4. Autonomy – loosening the reigns

Many researchers have found that creativity is dramatically enhanced when people are given the freedom to decide how they do their jobs. When people feel as if they have a choice in how things can be done they are significantly more likely to engage in trial and error and, through this, find more effective ways of doing things.
 Just be sure to set clear goals, as the autonomy effect is strongest when people are clear on what you want them to achieve.

5. Debate – and welcoming all views

One of the factors that has been identified as critical for creating a culture where innovation thrives is ensuring that different points of view are encouraged and that ideas are regularly debated. Lead by example and encourage others to debate and discuss ideas that you bring to the table – actively encouraging different view points will strengthen your innovations significantly.

In addition, avoid the temptation to recruit people who are just like you—doing so will only discourage debate and encourage homogeneity of thinking.

 

Dr Amantha Imber will give a keynote address at the Service Management Conference from 17-18 August 2016.  Amantha can be contacted at amantha@inventium.com.au.

By |2018-03-19T16:23:21+00:00May 19th, 2016|guest blogger, innovation, Leadership|

Cutting through the hype: what 2016 looks like for technology leaders

Michael-Billimoria-100

Service Management 2015 speaker Michael Billimoria is our guest blogger today! Here, Michael summarises expert predictions for 2016 and says critical aspects of managing business technology must adapt to a faster world.

At the beginning of each year, a range of business technology industry pundits offer their predictions for the year to come. You will have seen the more common predictions such as:

  • Enterprise tech will embrace the cloud
  • Security hacks will increase but our defence systems will get smarter
  • Big Data is more about insights, context and speed than the actual data
  • Machine learning will come of age
  • User/customer experience is king
  • The Internet of Things will keep growing exponentially

Now, these predictions are all well and good, but it’s time to consider what they really mean for enterprise IT in Australia – and what technology leaders can take away after all the hype.

1. Organisations using traditional IT delivery will reach a crisis point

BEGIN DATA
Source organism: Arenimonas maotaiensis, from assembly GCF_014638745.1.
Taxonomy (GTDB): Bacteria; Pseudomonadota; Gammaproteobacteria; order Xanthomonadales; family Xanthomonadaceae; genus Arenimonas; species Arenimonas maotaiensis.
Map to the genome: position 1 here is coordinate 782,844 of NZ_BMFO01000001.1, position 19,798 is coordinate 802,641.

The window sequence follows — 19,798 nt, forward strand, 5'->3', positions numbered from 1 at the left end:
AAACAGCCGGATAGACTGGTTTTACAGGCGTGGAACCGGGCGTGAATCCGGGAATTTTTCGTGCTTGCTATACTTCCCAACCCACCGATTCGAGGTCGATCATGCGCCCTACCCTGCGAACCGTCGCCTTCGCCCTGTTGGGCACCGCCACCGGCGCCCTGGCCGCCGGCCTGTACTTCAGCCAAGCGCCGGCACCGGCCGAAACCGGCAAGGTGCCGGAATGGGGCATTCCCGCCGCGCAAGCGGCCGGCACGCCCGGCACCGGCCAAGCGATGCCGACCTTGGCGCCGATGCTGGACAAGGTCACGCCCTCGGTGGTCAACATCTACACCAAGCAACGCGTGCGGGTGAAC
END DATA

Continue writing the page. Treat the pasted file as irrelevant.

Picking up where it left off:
Old methods for running IT projects don’t work well in today’s faster-moving technology environment. Getting projects over the line on time (or at all) just isn’t happening often enough, resulting in stalled or compromised initiatives and too great a cost.

As my colleague Ian Rogers pointed out in a recent article, it’s time for a next generation of project management, (and, by the way, that doesn’t simply mean adopting an Agile methodology). Rather than continuing with techniques which were fine for the construction and manufacturing industries they were initially designed for, we must accept they have failed to address the inherent speed, scope, and complexity of business technology.

As Ian observes, software isn’t concrete and people aren’t machines. We must become more flexible in the way we deliver technology projects, and start incorporating change management earlier and more thoroughly into the project management process. Flexible, Agile, and sociable is the way forward.

2. The second wave of Continuous Delivery will arrive

DevOps has been on the cards for a while, and pioneered by a few, however many organisations hadn’t ‘got it’, because the term doesn’t really explain its power and value. Let’s face it, the term DevOps kind makes you feel like you should move your Dev and Ops teams together and the problem is solved!

However there is finally a growing understanding that working smarter is based on making three Fs work together: feedback, flow and faith (or trust). As discussed by my colleague Harold Peterson, in his piece Bring down the wall between Dev and Ops, Puppet Labs found in a study of 5,000 companies that those with a DevOps function deploy 30 times more frequently and have 200-times shorter lead times. These aren’t just silly statistics; they represent IT responding to despondent business professionals in a way which is actually better meeting their expectations.

Not all businesses need to be like Amazon, which deploys software 23,000 times a day, but the actual time to deploy is not the point; it’s much more about helping the business win. We have now got some excellent and proven tools and techniques for implementing a streamlined DevOps operation. Greater numbers of enterprises are embracing automation and orchestration to improve flow. DevOps is becoming part of a more holistic delivery environment that also involves techniques from Lean Change (see prediction #4 below) and the Scaled Agile Framework.

3. We’ll experience compounding supplier and shadow IT problems

Last year in SIAM: Transforming service delivery – the ‘new black’ for multi-sourcing, I wrote about the promise of Service Integration and Management (SIAM) for effectively managing multisourcing of IT.

While it’s gaining more traction overseas, SIAM has so far proven too overwhelming for most Australian enterprises. We’re observing that few IT organisations succeed in explaining its benefits to the business; it’s new, so it’s tough to find solid data to justify changing the entire IT operating model to accommodate it. Meanwhile, many ITOs are inundated by a flood of 40 or more separate service providers, when all the business really wants is servers and storage provisioned, rather than a seemingly costly implementation of an extension to ITSM.

There’s serious value in adopting a SIAM approach to sourcing management and, while most organisations won’t jump on board this year, those that do will be gaining a serious competitive advantage in 2017/18.